For Merrie England was first published in 1890 and is one of 5 books written by Emma Leslie in her Junior Church History Series, meant for children aged 8 to adult. (Emma Leslie authored over 100 books total)
This 133-page, 6-chapter book has large print and a scattering of black & white pictures throughout. Having been written in the 1800’s, there are some words not commonly used today, therefore the publisher has included the definitions of unusual words at the bottom of each page that they are found.
At the front of the book, is included Historical Notes with a brief explanation of the time period and notable historical figures mentioned in the book. There is also a map of where the story takes place, circa 1357 A.D.
Taking place in 1357 during the “Hundred Years’ War”, this story brings us into the world and lifestyle of Kings, Earls, Knights, Merchants, and Farmers. The Woodhouse family are humble sheep farmers/wool merchants and are just barely making ends meet. Father, Mother, son Roger (16), and son Tom (13) make up the little family.
Roger is tall and strong, but poor little Tom was born weak and crippled. Their Father is proud of Roger and expects great things from him, but Tom is left alone and considered a burden — a punishment from God, and of no use to the family. Though his Mother secretly loves him dearly.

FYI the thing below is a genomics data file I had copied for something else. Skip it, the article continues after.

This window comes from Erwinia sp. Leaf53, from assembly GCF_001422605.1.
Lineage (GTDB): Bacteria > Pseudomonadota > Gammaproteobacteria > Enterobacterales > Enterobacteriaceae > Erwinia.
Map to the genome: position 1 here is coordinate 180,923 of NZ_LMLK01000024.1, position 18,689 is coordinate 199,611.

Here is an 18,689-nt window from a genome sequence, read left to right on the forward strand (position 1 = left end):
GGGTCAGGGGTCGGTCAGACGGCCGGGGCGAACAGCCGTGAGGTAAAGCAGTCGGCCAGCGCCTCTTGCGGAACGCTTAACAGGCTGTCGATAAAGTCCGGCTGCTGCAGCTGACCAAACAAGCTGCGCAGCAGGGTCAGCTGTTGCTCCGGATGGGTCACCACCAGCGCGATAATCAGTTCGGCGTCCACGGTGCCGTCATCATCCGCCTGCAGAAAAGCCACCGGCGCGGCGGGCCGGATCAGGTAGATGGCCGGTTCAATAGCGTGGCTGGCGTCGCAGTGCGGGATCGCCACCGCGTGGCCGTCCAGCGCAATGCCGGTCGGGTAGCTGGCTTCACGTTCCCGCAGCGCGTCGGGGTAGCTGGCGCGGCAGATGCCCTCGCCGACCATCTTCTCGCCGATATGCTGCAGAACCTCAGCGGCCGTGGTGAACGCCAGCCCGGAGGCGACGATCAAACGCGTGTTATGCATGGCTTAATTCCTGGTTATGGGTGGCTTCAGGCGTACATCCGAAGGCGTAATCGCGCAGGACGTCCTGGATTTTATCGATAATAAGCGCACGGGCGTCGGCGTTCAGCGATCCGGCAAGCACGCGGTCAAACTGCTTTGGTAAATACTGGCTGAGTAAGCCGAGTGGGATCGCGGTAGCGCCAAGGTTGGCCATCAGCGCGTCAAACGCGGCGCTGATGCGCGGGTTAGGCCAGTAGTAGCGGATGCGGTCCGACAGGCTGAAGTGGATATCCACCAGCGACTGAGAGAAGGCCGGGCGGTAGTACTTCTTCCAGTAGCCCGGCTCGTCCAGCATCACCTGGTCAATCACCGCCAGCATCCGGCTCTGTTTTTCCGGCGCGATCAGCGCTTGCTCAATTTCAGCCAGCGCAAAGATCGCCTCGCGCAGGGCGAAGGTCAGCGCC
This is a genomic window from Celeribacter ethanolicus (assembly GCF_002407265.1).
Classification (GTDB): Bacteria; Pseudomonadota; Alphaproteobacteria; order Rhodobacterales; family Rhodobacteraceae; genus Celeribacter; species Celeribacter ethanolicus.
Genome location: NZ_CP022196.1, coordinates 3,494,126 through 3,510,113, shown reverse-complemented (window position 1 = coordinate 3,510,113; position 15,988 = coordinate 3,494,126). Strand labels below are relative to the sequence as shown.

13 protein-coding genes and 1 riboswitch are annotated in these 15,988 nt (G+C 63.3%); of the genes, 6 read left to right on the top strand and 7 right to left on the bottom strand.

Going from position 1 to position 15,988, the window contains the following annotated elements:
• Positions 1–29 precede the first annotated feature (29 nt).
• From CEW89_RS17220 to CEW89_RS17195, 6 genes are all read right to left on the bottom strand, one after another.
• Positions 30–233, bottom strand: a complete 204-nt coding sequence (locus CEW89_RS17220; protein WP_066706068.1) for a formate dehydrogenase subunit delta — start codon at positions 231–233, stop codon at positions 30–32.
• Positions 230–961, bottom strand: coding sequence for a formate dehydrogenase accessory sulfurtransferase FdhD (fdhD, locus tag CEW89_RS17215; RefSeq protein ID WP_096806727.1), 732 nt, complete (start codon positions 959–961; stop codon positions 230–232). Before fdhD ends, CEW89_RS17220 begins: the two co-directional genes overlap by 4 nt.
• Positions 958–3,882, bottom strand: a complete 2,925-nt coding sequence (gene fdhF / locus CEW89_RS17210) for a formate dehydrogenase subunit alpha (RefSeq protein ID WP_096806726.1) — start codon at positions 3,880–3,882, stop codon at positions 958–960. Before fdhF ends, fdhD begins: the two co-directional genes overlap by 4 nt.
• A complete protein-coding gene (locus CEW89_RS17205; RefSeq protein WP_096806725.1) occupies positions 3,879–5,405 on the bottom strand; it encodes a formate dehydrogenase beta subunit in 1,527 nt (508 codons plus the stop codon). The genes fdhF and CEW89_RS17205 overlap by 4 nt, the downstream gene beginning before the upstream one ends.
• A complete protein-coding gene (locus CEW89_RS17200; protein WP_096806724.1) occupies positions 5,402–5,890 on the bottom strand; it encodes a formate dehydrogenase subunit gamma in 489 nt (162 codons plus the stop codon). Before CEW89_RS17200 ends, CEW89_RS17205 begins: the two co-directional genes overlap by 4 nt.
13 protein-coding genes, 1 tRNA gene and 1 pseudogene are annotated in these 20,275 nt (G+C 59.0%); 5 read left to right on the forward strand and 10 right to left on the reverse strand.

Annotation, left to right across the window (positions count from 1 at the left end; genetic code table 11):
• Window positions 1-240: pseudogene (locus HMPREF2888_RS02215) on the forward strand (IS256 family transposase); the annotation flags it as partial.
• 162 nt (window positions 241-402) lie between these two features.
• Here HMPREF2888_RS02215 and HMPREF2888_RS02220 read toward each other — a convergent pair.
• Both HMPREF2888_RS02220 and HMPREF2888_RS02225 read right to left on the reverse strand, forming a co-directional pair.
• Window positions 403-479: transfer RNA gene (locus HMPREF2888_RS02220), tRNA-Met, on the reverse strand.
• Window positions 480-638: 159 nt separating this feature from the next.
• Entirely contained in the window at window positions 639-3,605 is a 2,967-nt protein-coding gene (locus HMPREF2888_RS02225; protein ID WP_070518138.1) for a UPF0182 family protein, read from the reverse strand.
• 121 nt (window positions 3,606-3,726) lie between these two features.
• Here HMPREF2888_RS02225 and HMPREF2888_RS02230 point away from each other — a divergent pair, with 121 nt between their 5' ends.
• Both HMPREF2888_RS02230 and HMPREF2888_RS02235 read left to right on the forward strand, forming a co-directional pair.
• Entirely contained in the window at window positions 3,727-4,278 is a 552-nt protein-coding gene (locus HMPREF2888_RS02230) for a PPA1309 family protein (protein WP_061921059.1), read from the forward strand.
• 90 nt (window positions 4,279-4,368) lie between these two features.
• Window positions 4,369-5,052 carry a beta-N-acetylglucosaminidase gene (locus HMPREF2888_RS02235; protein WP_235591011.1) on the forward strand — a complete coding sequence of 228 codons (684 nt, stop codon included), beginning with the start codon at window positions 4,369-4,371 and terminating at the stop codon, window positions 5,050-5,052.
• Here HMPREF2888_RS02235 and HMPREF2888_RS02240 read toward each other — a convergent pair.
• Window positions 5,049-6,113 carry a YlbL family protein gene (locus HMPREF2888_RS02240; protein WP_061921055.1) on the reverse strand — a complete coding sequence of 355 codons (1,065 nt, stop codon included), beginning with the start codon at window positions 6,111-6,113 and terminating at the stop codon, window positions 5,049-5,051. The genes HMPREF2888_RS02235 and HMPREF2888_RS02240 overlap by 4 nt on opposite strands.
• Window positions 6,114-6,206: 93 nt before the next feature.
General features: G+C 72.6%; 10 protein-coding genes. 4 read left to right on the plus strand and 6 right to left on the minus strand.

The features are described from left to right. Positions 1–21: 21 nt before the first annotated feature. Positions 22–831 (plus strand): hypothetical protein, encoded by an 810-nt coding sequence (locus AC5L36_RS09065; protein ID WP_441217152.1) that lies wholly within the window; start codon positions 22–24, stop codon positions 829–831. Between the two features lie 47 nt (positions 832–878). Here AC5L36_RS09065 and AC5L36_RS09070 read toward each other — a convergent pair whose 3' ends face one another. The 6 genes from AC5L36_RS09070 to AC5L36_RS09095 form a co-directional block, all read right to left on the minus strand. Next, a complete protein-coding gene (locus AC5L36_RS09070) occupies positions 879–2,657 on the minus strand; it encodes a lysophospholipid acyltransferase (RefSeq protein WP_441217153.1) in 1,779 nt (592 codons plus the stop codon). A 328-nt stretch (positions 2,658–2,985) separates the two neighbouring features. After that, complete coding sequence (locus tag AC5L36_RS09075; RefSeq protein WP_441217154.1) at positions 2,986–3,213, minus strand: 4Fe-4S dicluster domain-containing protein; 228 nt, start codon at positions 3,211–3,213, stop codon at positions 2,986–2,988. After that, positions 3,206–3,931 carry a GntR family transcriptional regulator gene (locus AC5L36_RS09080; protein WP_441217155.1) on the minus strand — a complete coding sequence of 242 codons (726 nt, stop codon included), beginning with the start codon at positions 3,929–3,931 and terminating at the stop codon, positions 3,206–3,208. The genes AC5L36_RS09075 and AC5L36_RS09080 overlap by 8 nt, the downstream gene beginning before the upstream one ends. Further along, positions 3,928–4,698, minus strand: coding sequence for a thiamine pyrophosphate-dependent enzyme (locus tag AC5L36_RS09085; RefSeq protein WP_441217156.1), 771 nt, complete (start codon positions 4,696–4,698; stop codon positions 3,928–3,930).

Father wants Roger to learn to weave as an apprentice – a new trade being introduced to England at that time so that he can make their family rich. But, before that can happen, Roger runs away to fight in the war against France.
When The Weaver comes to get Roger, he finds lame Tom instead. Tom is very intelligent and interested in learning, which The Weaver notices right away. So, when Father explains that Roger has gone missing, The Weaver offers to take Tom in his place. Father is surprised but agrees.
Tom, being crippled in his legs, has spent his life crawling around and occupying himself. He feels worthless and had often begged to be allowed to live with the monks at the monastery.
When The Weaver takes him back to his home to teach him weaving, he is introduced to an entirely different lifestyle. The Weaver is a believer in Jesus Christ and tells Tom about God’s love for him and how Tom has a purpose in Him.